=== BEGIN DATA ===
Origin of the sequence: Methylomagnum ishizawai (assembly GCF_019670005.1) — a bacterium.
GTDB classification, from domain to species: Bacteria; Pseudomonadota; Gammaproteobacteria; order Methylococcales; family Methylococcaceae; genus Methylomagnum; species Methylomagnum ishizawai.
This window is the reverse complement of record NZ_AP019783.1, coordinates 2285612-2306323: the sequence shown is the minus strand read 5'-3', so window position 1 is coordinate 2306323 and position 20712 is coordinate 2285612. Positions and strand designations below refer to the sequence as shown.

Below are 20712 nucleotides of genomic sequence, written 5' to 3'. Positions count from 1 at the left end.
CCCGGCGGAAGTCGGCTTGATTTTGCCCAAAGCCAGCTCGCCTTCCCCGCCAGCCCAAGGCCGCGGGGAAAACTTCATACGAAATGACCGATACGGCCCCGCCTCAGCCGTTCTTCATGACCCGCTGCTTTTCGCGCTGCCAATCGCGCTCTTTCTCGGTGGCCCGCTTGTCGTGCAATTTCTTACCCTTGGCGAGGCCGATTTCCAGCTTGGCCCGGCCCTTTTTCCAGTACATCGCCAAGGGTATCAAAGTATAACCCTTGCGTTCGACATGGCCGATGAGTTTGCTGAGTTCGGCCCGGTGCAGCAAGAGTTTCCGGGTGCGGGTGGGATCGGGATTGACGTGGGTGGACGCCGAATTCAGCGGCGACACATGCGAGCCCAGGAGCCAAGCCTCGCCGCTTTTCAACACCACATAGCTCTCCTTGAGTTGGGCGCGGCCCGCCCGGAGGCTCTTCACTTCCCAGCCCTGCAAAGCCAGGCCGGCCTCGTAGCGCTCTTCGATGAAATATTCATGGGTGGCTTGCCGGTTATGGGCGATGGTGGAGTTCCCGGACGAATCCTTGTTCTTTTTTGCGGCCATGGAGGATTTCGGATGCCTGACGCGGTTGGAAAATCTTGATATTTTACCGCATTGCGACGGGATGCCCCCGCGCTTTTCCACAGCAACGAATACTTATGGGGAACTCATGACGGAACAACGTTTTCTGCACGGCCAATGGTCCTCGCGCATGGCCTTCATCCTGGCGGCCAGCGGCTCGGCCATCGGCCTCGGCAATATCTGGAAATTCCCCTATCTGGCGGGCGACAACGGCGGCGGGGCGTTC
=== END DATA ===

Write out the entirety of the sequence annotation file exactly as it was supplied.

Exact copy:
Origin of the sequence: Methylomagnum ishizawai (assembly GCF_019670005.1) — a bacterium.
GTDB classification, from domain to species: Bacteria; Pseudomonadota; Gammaproteobacteria; order Methylococcales; family Methylococcaceae; genus Methylomagnum; species Methylomagnum ishizawai.
This window is the reverse complement of record NZ_AP019783.1, coordinates 2285612-2306323: the sequence shown is the minus strand read 5'-3', so window position 1 is coordinate 2306323 and position 20712 is coordinate 2285612. Positions and strand designations below refer to the sequence as shown.

Below are 20712 nucleotides of genomic sequence, written 5' to 3'. Positions count from 1 at the left end.
CCCGGCGGAAGTCGGCTTGATTTTGCCCAAAGCCAGCTCGCCTTCCCCGCCAGCCCAAGGCCGCGGGGAAAACTTCATACGAAATGACCGATACGGCCCCGCCTCAGCCGTTCTTCATGACCCGCTGCTTTTCGCGCTGCCAATCGCGCTCTTTCTCGGTGGCCCGCTTGTCGTGCAATTTCTTACCCTTGGCGAGGCCGATTTCCAGCTTGGCCCGGCCCTTTTTCCAGTACATCGCCAAGGGTATCAAAGTATAACCCTTGCGTTCGACATGGCCGATGAGTTTGCTGAGTTCGGCCCGGTGCAGCAAGAGTTTCCGGGTGCGGGTGGGATCGGGATTGACGTGGGTGGACGCCGAATTCAGCGGCGACACATGCGAGCCCAGGAGCCAAGCCTCGCCGCTTTTCAACACCACATAGCTCTCCTTGAGTTGGGCGCGGCCCGCCCGGAGGCTCTTCACTTCCCAGCCCTGCAAAGCCAGGCCGGCCTCGTAGCGCTCTTCGATGAAATATTCATGGGTGGCTTGCCGGTTATGGGCGATGGTGGAGTTCCCGGACGAATCCTTGTTCTTTTTTGCGGCCATGGAGGATTTCGGATGCCTGACGCGGTTGGAAAATCTTGATATTTTACCGCATTGCGACGGGATGCCCCCGCGCTTTTCCACAGCAACGAATACTTATGGGGAACTCATGACGGAACAACGTTTTCTGCACGGCCAATGGTCCTCGCGCATGGCCTTCATCCTGGCGGCCAGCGGCTCGGCCATCGGCCTCGGCAATATCTGGAAATTCCCCTATCTGGCGGGCGACAACGGCGGCGGGGCGTTC